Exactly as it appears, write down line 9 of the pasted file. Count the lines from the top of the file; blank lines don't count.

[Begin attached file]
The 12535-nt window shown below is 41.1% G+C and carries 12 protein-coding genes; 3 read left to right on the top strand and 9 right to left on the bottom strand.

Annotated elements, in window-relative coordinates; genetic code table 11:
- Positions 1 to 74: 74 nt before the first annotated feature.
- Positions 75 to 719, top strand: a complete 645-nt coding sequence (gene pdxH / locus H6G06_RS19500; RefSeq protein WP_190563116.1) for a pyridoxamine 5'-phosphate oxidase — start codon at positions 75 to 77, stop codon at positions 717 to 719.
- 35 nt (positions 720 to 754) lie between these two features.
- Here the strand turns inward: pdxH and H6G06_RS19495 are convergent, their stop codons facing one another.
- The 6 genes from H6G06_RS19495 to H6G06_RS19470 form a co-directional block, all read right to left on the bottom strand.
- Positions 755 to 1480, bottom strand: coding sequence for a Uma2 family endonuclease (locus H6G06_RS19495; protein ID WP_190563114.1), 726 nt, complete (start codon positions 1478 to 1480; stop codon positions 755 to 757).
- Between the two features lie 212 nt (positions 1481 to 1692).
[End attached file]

- Between the two features lie 212 nt (positions 1481 to 1692).